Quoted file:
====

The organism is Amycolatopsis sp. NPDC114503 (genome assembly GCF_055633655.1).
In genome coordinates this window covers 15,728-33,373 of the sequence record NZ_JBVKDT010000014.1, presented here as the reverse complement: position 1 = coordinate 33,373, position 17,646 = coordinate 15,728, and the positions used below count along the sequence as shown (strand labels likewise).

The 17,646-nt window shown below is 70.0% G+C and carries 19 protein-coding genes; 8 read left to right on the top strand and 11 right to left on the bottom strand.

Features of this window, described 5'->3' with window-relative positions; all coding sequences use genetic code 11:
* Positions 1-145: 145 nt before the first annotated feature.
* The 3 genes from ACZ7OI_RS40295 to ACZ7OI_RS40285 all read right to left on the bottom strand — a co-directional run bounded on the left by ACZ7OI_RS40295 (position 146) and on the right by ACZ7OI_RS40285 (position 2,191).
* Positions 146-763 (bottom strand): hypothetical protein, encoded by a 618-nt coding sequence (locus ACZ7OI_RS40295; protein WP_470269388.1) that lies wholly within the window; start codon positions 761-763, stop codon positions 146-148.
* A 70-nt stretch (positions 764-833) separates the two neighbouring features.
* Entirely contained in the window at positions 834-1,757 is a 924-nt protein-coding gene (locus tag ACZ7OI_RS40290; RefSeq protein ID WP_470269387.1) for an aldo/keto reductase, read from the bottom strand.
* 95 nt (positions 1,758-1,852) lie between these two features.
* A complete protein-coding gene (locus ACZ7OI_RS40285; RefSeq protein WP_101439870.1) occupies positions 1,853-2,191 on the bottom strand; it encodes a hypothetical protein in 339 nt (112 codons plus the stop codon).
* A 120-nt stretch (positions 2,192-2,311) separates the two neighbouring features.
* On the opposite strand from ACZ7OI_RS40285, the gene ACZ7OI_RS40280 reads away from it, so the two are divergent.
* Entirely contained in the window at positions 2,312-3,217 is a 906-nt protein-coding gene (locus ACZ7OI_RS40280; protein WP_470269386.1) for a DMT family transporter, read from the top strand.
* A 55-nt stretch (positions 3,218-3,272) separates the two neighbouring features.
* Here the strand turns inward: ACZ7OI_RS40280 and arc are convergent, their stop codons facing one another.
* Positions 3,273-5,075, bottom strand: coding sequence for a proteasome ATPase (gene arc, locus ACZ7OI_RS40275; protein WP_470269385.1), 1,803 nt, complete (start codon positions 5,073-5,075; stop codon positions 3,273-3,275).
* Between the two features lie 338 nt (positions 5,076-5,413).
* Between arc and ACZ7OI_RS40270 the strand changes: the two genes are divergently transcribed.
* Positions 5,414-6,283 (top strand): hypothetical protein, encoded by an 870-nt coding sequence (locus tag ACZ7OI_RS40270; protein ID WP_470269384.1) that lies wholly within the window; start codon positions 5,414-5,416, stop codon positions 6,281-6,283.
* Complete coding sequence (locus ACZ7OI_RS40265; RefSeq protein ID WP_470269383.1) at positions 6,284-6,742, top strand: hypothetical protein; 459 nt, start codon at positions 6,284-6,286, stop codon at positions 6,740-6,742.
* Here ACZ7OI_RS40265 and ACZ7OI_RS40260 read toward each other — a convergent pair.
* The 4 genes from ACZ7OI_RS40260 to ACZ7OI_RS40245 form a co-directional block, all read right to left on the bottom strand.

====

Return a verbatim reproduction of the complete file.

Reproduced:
The organism is Amycolatopsis sp. NPDC114503 (genome assembly GCF_055633655.1).
In genome coordinates this window covers 15,728-33,373 of the sequence record NZ_JBVKDT010000014.1, presented here as the reverse complement: position 1 = coordinate 33,373, position 17,646 = coordinate 15,728, and the positions used below count along the sequence as shown (strand labels likewise).

The 17,646-nt window shown below is 70.0% G+C and carries 19 protein-coding genes; 8 read left to right on the top strand and 11 right to left on the bottom strand.

Features of this window, described 5'->3' with window-relative positions; all coding sequences use genetic code 11:
* Positions 1-145: 145 nt before the first annotated feature.
* The 3 genes from ACZ7OI_RS40295 to ACZ7OI_RS40285 all read right to left on the bottom strand — a co-directional run bounded on the left by ACZ7OI_RS40295 (position 146) and on the right by ACZ7OI_RS40285 (position 2,191).
* Positions 146-763 (bottom strand): hypothetical protein, encoded by a 618-nt coding sequence (locus ACZ7OI_RS40295; protein WP_470269388.1) that lies wholly within the window; start codon positions 761-763, stop codon positions 146-148.
* A 70-nt stretch (positions 764-833) separates the two neighbouring features.
* Entirely contained in the window at positions 834-1,757 is a 924-nt protein-coding gene (locus tag ACZ7OI_RS40290; RefSeq protein ID WP_470269387.1) for an aldo/keto reductase, read from the bottom strand.
* 95 nt (positions 1,758-1,852) lie between these two features.
* A complete protein-coding gene (locus ACZ7OI_RS40285; RefSeq protein WP_101439870.1) occupies positions 1,853-2,191 on the bottom strand; it encodes a hypothetical protein in 339 nt (112 codons plus the stop codon).
* A 120-nt stretch (positions 2,192-2,311) separates the two neighbouring features.
* On the opposite strand from ACZ7OI_RS40285, the gene ACZ7OI_RS40280 reads away from it, so the two are divergent.
* Entirely contained in the window at positions 2,312-3,217 is a 906-nt protein-coding gene (locus ACZ7OI_RS40280; protein WP_470269386.1) for a DMT family transporter, read from the top strand.
* A 55-nt stretch (positions 3,218-3,272) separates the two neighbouring features.
* Here the strand turns inward: ACZ7OI_RS40280 and arc are convergent, their stop codons facing one another.
* Positions 3,273-5,075, bottom strand: coding sequence for a proteasome ATPase (gene arc, locus ACZ7OI_RS40275; protein WP_470269385.1), 1,803 nt, complete (start codon positions 5,073-5,075; stop codon positions 3,273-3,275).
* Between the two features lie 338 nt (positions 5,076-5,413).
* Between arc and ACZ7OI_RS40270 the strand changes: the two genes are divergently transcribed.
* Positions 5,414-6,283 (top strand): hypothetical protein, encoded by an 870-nt coding sequence (locus tag ACZ7OI_RS40270; protein ID WP_470269384.1) that lies wholly within the window; start codon positions 5,414-5,416, stop codon positions 6,281-6,283.
* Complete coding sequence (locus ACZ7OI_RS40265; RefSeq protein ID WP_470269383.1) at positions 6,284-6,742, top strand: hypothetical protein; 459 nt, start codon at positions 6,284-6,286, stop codon at positions 6,740-6,742.
* Here ACZ7OI_RS40265 and ACZ7OI_RS40260 read toward each other — a convergent pair.
* The 4 genes from ACZ7OI_RS40260 to ACZ7OI_RS40245 form a co-directional block, all read right to left on the bottom strand.